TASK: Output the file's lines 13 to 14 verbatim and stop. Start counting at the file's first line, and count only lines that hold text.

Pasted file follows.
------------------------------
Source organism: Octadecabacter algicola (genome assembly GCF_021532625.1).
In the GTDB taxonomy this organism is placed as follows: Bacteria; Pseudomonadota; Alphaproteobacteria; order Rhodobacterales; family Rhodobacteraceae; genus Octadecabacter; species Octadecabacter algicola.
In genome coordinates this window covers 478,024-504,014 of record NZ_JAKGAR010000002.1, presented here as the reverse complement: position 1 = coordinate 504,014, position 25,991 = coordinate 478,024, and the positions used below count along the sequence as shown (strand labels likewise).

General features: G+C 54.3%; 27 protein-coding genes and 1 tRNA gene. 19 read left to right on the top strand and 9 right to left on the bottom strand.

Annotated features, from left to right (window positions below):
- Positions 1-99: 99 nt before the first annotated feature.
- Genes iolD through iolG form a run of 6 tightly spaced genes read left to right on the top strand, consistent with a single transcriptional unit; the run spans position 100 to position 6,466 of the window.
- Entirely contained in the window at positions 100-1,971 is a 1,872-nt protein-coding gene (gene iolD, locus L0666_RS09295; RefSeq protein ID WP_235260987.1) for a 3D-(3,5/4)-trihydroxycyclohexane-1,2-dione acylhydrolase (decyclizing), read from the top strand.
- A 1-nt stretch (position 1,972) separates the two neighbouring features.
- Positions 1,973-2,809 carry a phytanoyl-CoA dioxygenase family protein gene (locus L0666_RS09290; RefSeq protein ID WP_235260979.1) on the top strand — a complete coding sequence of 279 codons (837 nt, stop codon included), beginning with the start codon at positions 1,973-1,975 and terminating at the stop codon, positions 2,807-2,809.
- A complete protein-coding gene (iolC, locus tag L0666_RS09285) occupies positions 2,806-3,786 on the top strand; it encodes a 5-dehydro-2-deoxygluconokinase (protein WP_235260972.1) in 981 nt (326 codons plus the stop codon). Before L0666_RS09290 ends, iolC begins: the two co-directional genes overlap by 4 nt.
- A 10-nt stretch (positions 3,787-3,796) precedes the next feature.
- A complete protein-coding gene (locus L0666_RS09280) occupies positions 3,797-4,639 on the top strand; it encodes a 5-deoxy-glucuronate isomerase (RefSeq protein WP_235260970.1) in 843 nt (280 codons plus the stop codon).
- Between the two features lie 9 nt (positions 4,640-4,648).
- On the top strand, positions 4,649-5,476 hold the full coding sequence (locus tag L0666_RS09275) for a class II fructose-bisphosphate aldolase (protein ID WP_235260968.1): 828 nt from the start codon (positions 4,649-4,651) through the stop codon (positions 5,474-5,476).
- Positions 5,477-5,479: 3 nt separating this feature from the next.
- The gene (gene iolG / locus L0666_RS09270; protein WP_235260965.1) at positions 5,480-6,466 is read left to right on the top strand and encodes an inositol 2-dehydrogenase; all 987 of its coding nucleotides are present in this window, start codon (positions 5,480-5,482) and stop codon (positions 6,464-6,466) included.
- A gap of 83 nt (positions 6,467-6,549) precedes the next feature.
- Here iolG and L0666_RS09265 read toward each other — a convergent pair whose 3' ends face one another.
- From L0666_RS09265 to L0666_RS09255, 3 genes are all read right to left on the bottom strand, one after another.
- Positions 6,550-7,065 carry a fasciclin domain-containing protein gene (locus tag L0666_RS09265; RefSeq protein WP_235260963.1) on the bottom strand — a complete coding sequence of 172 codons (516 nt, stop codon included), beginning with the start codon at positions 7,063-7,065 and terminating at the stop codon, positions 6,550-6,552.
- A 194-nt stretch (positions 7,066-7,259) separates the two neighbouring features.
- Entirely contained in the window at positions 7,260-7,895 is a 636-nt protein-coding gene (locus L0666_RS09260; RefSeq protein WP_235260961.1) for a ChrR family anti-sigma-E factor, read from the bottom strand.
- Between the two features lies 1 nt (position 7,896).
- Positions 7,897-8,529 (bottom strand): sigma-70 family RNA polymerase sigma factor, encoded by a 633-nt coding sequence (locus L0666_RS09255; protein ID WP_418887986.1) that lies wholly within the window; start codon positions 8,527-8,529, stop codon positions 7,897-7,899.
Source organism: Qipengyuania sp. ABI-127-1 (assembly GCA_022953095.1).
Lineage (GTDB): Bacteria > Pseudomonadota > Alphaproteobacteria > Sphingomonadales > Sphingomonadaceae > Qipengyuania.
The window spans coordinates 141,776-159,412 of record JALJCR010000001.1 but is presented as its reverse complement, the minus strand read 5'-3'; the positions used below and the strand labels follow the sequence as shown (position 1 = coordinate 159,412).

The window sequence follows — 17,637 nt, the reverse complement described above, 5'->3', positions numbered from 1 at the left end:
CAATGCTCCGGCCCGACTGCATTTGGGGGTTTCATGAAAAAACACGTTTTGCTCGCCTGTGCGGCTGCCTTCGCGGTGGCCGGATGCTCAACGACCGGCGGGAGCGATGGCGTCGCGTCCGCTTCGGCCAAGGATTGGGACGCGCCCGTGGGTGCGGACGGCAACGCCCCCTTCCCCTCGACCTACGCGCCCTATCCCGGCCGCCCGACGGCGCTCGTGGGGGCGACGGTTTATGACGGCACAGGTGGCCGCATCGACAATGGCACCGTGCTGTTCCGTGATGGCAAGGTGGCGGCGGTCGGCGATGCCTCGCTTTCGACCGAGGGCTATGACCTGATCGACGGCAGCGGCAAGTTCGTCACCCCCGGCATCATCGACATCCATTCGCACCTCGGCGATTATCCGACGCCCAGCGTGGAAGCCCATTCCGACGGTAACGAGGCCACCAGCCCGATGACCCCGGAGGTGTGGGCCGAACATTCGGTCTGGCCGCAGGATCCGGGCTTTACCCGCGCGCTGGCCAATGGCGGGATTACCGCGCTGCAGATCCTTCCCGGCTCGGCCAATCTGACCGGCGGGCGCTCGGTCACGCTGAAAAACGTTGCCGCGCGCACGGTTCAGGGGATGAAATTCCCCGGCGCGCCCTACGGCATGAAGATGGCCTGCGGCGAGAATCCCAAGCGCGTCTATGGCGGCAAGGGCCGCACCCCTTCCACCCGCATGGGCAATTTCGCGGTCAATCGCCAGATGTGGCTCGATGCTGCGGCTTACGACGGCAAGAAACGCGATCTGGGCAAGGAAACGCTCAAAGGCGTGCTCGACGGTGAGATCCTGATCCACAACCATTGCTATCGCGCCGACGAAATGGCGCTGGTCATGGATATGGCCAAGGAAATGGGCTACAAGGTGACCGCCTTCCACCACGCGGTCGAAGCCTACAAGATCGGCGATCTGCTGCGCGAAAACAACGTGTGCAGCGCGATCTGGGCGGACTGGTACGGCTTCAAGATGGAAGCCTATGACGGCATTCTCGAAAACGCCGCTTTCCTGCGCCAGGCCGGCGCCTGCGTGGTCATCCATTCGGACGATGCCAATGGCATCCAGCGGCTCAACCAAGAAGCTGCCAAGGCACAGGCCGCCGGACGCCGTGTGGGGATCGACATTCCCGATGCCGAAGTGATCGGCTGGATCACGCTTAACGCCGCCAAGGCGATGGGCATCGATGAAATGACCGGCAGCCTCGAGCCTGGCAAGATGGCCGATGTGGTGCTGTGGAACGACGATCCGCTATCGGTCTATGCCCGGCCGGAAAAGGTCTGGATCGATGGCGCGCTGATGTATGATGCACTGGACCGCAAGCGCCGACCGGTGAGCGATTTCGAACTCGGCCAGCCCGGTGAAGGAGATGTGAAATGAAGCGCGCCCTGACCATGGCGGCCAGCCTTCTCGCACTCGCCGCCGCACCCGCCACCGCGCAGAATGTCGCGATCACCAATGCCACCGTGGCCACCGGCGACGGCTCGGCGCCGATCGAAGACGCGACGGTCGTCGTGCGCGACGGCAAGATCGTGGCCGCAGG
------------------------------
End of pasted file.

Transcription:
- A complete protein-coding gene (locus L0666_RS09280) occupies positions 3,797-4,639 on the top strand; it encodes a 5-deoxy-glucuronate isomerase (RefSeq protein WP_235260970.1) in 843 nt (280 codons plus the stop codon).
- Between the two features lie 9 nt (positions 4,640-4,648).